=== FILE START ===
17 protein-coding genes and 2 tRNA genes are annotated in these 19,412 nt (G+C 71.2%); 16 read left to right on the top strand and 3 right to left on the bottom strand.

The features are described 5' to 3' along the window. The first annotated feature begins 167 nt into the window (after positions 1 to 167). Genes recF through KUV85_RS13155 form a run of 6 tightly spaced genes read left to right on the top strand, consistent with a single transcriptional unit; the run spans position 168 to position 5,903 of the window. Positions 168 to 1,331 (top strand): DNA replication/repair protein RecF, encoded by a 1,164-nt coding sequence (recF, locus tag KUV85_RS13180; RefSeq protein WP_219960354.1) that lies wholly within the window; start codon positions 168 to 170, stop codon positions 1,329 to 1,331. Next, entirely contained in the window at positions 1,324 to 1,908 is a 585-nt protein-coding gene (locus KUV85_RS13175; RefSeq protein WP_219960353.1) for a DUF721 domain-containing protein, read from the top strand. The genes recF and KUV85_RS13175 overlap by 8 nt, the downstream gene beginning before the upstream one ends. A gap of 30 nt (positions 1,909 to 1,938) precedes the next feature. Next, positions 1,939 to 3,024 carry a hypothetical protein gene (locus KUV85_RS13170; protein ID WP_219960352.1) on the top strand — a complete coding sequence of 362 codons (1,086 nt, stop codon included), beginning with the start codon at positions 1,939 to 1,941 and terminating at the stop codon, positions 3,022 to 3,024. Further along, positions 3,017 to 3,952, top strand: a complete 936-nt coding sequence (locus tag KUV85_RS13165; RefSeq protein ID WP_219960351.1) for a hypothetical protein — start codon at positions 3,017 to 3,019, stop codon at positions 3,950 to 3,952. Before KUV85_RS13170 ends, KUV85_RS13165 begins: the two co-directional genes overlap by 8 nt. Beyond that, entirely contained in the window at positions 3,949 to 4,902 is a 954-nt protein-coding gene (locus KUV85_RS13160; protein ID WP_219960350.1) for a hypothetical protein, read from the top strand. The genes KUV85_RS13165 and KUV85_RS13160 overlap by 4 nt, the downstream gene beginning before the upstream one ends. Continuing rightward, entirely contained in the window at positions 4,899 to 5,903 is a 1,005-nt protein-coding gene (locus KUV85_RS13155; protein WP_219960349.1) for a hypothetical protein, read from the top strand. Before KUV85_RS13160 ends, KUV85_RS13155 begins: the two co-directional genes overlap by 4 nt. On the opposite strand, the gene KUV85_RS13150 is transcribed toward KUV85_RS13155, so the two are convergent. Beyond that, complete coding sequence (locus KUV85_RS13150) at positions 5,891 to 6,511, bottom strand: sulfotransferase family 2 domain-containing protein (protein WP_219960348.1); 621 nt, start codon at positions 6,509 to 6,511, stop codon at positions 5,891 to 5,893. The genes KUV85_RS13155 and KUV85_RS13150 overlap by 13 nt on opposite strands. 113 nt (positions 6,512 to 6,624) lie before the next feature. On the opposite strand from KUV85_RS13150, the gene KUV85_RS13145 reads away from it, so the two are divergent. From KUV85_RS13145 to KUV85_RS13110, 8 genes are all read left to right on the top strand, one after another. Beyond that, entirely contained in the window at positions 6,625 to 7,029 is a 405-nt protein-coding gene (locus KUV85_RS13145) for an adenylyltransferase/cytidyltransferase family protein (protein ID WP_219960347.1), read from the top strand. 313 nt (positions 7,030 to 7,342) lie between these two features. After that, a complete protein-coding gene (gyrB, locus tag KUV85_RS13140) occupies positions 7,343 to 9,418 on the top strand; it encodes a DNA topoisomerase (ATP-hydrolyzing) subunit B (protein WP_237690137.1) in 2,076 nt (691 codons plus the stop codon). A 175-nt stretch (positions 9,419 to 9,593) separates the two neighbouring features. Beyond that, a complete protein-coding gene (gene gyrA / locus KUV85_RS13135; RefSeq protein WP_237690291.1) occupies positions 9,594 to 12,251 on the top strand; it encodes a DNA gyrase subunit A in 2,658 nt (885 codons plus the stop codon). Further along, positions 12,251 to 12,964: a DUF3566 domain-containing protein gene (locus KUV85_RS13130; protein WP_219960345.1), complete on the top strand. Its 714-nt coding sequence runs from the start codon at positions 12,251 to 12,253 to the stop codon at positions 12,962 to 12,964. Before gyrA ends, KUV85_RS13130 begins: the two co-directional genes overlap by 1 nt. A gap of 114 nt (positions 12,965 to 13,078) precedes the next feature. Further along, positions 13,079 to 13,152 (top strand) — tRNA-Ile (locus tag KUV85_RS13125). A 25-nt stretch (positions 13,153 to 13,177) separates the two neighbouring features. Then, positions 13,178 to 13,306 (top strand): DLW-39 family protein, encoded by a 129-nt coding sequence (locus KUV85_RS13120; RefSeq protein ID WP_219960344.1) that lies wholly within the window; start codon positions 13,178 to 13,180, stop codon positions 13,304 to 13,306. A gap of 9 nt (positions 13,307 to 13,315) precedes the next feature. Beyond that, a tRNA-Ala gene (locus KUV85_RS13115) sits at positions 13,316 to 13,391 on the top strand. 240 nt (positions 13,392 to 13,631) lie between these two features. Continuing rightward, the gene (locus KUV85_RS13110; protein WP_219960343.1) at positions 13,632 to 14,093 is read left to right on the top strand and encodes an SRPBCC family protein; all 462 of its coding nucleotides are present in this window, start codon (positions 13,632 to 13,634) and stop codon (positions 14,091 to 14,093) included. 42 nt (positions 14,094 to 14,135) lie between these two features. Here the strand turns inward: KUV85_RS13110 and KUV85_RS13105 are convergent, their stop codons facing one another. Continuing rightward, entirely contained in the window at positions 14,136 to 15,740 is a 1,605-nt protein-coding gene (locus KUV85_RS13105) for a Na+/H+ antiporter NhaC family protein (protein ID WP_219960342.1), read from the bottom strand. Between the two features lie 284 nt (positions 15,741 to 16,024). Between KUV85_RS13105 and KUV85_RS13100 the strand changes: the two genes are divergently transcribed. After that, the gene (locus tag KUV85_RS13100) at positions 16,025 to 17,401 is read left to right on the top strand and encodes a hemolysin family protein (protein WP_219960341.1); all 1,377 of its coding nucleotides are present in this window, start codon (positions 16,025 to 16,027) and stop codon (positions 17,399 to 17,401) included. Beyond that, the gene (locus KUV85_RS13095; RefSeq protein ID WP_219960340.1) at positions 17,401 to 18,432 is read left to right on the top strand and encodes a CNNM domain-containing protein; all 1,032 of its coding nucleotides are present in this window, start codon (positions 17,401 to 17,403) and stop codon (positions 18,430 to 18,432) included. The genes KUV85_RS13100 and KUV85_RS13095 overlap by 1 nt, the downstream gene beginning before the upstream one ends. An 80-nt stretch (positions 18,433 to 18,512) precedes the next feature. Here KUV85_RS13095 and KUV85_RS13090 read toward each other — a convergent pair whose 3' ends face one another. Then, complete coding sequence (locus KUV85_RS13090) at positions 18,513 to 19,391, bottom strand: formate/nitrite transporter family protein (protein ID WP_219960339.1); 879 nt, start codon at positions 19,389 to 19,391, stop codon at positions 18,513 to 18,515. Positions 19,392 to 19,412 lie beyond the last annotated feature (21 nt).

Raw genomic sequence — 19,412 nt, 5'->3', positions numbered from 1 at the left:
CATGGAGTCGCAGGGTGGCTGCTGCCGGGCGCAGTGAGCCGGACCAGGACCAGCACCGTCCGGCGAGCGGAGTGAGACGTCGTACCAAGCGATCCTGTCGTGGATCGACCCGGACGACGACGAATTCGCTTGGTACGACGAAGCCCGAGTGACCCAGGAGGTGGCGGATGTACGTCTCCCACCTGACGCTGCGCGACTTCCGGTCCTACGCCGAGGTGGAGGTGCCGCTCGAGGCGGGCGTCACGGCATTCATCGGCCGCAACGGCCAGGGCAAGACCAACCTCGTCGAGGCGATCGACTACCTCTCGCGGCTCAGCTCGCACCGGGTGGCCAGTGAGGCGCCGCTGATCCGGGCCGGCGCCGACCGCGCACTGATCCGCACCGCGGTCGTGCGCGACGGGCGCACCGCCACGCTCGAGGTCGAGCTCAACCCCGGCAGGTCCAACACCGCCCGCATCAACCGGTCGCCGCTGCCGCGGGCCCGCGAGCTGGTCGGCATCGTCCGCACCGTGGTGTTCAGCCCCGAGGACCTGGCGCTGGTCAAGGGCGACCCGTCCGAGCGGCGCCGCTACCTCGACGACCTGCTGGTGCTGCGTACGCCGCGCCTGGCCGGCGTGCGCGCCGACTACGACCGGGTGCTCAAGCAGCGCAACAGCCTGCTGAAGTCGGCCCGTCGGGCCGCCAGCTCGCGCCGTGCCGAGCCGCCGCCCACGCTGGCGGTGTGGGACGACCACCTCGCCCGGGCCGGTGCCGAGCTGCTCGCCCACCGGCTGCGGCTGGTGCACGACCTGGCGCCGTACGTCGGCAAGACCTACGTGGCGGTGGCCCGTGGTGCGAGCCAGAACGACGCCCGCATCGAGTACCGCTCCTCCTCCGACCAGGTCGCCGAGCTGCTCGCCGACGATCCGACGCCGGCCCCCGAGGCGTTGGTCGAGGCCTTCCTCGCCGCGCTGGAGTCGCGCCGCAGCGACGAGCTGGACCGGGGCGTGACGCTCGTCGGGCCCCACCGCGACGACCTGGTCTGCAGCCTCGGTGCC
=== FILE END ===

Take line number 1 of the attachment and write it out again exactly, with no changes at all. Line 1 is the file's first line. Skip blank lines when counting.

17 protein-coding genes and 2 tRNA genes are annotated in these 19,412 nt (G+C 71.2%); 16 read left to right on the top strand and 3 right to left on the bottom strand.